The concentration of acetone in exhaled breath is an efficient indicator for the diagnosis of diabetes. However, it is difficult to detect acetone in exhaled breath due to the extremely low acetone concentration, rather complex composition and very high humidity. Herein, we report Pt-decorated foam-like Ga-In bimetal oxide nanofibers (Pt-GIO) for trace concentration acetone detection. We found that the Pt-GIO based sensor exhibits enhanced sensing response towards acetone compared with that of Ga-In bimetal oxide (GIO), due to the formation of Schottky contact between Pt and n-type GIO, leading to the increased chemisorbed oxygen. As a result, the Pt-GIO based sensors gives a high response (3.2), short response time (13 s) to 1.8 ppm acetone and very low detection limit (300 ppb). The Pt-GIO sensor also gives good stability and is nearly insensitive to moisture in the range of 40% RH to 95%. These advantages including high response, low detection limit, short response time and high moisture resistance endow Pt-GIO a promising sensing material for acetone detection in exhaled breath.
Article
Water-soluble organic acids (WSOAs) are important chemical components of fine particulate matter (PM2.5). WSOAs can aggravate PM2.5 pollution and contribute to the acidity of aerosol and rain. PM2.5 pollution in the North China Plain (NCP) has been extensively researched. However, with the decrease in PM2.5 and enhancement of atmospheric oxidation in the NCP, it is unclear how the amount and source of WSOAs in ambient PM2.5 change. In this study, we investigated WSOAs in PM2.5 from 2018 to 2019 at urban and rural sites in the NCP. Our results showed that WSOAs accounted for 0.8% of the PM2.5 mass with a dominance of oxalic acid (OA), followed by formic acid (FA) and methanesulfonic acid (MSA). High MSA concentrations at inland sites, such as Yucheng, indicated that MSA in PM2.5 primarily originated from anthropogenic activities rather than marine sources, as previously inferred. WSOAs in ambient PM2.5 were comparable at rural and urban sites with 0.73 ± 0.46 μg/m³ and 0.66 ± 0.40 μg/m³, respectively. The secondary transformation of pollutants from coal combustion and vehicle exhaust emissions was the major WSOAs source, with an average contribution of 70% at all sites. Photochemical oxidation played a stronger role in WSOAs transformations than aqueous oxidation processes. The potential source contribution function analysis revealed that southern Hebei and central Shandong provinces are potential source areas for WSOAs in the NCP. In the future, the integrated regional control of precursor and oxidant emissions will be important in the NCP.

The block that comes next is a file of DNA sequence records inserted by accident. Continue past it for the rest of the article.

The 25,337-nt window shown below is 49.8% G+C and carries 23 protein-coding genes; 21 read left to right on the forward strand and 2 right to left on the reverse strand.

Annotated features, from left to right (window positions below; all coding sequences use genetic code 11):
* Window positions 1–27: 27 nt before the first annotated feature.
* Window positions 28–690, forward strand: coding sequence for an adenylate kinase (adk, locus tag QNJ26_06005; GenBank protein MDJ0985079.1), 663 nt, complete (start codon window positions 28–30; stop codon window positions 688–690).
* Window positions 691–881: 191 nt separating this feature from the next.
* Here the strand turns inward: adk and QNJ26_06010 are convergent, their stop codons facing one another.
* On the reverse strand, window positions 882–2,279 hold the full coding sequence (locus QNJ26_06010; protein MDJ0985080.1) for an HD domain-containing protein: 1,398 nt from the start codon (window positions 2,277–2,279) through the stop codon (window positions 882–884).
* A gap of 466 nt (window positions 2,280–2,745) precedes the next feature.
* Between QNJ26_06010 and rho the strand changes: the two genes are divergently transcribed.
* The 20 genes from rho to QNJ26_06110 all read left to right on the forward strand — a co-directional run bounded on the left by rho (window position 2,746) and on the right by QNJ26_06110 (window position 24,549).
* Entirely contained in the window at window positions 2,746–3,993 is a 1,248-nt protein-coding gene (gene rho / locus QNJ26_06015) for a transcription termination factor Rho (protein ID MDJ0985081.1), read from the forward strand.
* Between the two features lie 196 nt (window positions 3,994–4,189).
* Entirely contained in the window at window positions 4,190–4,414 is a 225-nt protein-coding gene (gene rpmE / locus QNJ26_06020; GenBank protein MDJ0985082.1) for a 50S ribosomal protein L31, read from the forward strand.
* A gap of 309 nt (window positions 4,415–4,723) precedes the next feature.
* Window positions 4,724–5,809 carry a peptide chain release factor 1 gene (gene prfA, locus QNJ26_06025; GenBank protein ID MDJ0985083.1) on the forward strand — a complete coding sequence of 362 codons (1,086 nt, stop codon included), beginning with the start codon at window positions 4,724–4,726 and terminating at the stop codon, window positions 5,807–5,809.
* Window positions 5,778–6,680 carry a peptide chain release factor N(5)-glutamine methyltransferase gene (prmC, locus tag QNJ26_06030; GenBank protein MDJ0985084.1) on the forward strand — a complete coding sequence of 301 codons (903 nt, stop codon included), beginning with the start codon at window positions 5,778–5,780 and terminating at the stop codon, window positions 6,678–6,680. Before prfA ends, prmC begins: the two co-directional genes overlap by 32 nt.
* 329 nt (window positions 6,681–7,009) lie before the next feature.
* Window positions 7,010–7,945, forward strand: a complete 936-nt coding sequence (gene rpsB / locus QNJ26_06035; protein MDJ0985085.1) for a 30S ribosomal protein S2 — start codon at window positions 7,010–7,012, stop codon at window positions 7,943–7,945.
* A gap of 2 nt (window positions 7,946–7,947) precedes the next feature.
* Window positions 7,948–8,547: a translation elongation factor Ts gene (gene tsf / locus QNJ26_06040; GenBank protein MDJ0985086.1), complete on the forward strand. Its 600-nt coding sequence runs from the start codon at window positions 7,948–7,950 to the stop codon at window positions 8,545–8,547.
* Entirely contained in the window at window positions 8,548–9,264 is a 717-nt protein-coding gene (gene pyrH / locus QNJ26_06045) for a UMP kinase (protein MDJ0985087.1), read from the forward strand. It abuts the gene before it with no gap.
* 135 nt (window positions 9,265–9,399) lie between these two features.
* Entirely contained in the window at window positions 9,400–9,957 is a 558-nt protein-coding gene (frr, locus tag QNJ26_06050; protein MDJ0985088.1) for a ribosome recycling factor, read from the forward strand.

Article
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Volatile organic compounds (VOCs) released through skin (transcutaneous gas) has been increasing in importance for the continuous and real-time assessment of diseases or metabolisms. For stable monitoring of transcutaneous gas, finding a body part with little interference on the measurement is essential. In this study, we have investigated the possibility of external ears for stable and real-time measurement of ethanol vapour by developing a monitoring system that consisted with an over-ear gas collection cell and a biochemical gas sensor (bio-sniffer). The high sensitivity with the broad dynamic range (26 ppb–554 ppm), the high selectivity to ethanol, and the capability of the continuous measurement of the monitoring system uncovered three important characteristics of external ear-derived ethanol with alcohol intake for the first time: there is little interference from sweat glands to a sensor signal at the external ear; similar temporal change in ethanol concentration to that of breath with delayed peak time (avg. 13 min); relatively high concentration of ethanol relative to other parts of a body (external ear-derived ethanol:breath ethanol = 1:590). These features indicated the suitability of external ears for non-invasive monitoring of blood VOCs.
Chapter